had an Aunt Fenita. No matter where one’s family lived or was from, Aunt Fenita
was always from Ohio.
As she grew older, she tended to move east to New York
State or Connecticut, where she would settle in a
white-frame house in a town with a name like Plandome. By definition, Aunt
Fenita was of a certain age, as the French say; and a widow or spinster, she
lived continually alone. She had enough money to travel, and that was what she
did best – and most. Since European travel was still and adventure for
Americans before WW II, Aunt Fenita was positively glamorous in her knowledge
of steamship lines and railroad schedules, hotels and pensions. She was what
was then called a globe-trotter. Had anyone collected her postcards, he would
have had a panoramic, even Braudelesque, view of just what it was that our
innocents abroad most like to look at; in Aunt Fenita’s case, the Matterhorn
loomed rather larger than the Louvre; but then she never saw an alp that she
didn’t like. Of course, we were Alpine folk.
Aunt Fenita was the self-appointed emissary
between the family in America
and the family in Europe. Before World War II,
we were remarkable in that the European branch was far more distinguished than
the American. Things had not gone well for the first two generations in God’s
country. But in Europe, titles abounded; and
although she always got them wrong, Aunt Fenita was an eager, even obsessed, genealogist.
Postcards of castles where relatives lived, or allegedly lived, would arrive,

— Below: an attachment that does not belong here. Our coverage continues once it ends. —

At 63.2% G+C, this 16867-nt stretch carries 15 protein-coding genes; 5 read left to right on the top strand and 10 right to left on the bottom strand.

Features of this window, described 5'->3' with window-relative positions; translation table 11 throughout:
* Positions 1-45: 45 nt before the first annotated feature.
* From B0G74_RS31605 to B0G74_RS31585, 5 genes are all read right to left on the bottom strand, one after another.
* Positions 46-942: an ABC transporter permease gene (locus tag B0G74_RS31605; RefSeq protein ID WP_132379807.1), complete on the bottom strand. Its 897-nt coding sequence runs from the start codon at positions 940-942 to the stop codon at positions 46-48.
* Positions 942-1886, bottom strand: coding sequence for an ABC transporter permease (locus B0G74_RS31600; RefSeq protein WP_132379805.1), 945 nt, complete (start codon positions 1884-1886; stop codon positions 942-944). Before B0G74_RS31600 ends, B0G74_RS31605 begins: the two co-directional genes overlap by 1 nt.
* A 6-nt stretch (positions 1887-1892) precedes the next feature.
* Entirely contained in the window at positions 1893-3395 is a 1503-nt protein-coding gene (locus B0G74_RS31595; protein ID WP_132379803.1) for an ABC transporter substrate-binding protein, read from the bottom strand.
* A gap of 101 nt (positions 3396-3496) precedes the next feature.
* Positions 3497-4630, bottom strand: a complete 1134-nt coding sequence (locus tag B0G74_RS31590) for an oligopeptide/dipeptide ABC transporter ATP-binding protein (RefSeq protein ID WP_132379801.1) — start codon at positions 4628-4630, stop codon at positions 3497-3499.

such as Schloss Heidegg in Gilfingen. A neatly-drawn arrow, pointing to a noble
casement, marks ‘Your grandmother Caroline’s room. On Aunt Fenita’s death,
trunks were found filled with Brownie snapshots of houses, castles, stout
ladies, bearded burghers, coats-of-arms, pressed flowers from gardens of
relatives in Feldkirch, St. Gallen, Unterwalden, Lucerne, and a list of the
doges of Venice – her greatest discovery and the family’s Rosetta Stone – of whom
three were called Vidal or Vitale, the magic name triply underlined in Aunt
Fenita’s triumphant porphyry-purple ink. There were also postcard views of, variously,
the church, the piazza and the Rio S. Vidal.
Vidal In Venice – Gore Vidal 1985
Today Rosemary and I went to one of Vancouver’s cultural gems, VIFF (Vancity Theatre) on 1181 Seymour Street,
half a block north of Davie.
We saw Gore Vidal – United States of Amnesia, a documentary directed by Nicholas
Wrathall with: Gore Vidal, Christopher Hitchens, Tim Robbins and Robert Scheer.